andrews
Team sports such as football and politics are more similar than we would like to acknowledge.

Both generally involve two sides: the one you support and the opposition, who your side must do everything possible to beat.

Both fields are also important enough and have enough public interest to command permanent – sometimes excessive – coverage in the mainstream media, and you’ll have a hard time trying to avoid either topic if they aren’t your personal interests.

But what happens when the two worlds collide? Are we happy to let football become, well, a political football?

This is something the football world has to consider, in light of Victorian Premier Daniel Andrews meddling in the affairs of the AFL by scheduling a new public holiday for the Friday before the Grand Final.

This has prompted the AFL to reconsider holding the Grand Final parade in the Melbourne CBD, while the Andrews government is being criticised for not instead scheduling the extra public holiday for either the Friday or Monday of this Anzac Day weekend.

Andrews followed this up the morning these revelations were made public, weighing into the St. Kilda home ground debate by saying Moorabbin was the “logical place” for the club to be based.

Politicians inserting themselves into sport conversations is nothing new: as a ‘pollie’, showing your love of sport is now a tried and true way to endear yourself to the voting public.

But, when political decisions start to impact on the way a sport is governed (as Andrews has), it’s worth fleshing out how much influence we want politics to have.

For example, regarding the St Kilda home ground issue, is it appropriate the political class weigh in?

The reason Andrews did so – on SEN on Wednesday morning – is because the Saints are entertaining the idea of returning to their pre-1965 home, the Junction Oval. Andrews has recently done a deal with Cricket Victoria to make Junction Oval the second “first class venue” in the state, telling SEN he was “not going to ask cricket to share” the ground with AFL.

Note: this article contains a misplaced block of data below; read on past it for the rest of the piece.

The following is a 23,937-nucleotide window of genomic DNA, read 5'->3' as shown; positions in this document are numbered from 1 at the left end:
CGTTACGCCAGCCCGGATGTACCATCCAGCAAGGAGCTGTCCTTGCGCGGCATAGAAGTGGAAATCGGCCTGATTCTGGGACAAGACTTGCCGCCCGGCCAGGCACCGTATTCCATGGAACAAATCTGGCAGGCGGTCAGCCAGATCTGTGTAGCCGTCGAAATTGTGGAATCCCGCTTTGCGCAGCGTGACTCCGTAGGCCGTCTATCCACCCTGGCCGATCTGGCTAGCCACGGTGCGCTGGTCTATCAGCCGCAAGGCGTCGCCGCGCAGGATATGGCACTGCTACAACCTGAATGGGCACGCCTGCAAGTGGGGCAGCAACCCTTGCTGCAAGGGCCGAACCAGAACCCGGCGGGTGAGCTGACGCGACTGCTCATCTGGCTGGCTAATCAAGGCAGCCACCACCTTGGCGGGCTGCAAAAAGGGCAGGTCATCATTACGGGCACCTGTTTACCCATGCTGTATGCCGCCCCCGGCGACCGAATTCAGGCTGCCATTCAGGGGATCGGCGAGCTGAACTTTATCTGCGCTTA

Call me a biased Saints supporter, but to me, it seems fairer that the club decides where it trains.

In the Saints’ case, returning to the suburb that bears the club name is a romantic notion that would help consolidate member numbers during a period of poor form and, dare I say it, rebuilding.

Regardless of where the Saints ultimately end up preparing for their matches, the state government has become a stakeholder with an influence over the final outcome.

It proves Gillon McLachlan and the AFL commission no longer have total autonomy from the state government in running the league.

This means we now have to draw up appropriate boundaries for how much politicians should be allowed to influence the decisions made by the AFL hierarchy.

Would we be okay with it if games had to be fixtured in regional centres such as Ballarat to justify a state political party upgrading a sports oval as part of an election promise?

Andrews’ Labor Party promised this before Victoria’s state election last year, though in this case the Bulldogs willingly signed on to playing matches at Eureka Stadium following the revamp.

But now we know that politics and politicians can influence the outcomes of debates over how the game is run, it’s in the interests of footy and us supporters that we let the AFL’s powers-that-be know when we want them to push back against government interference in the game.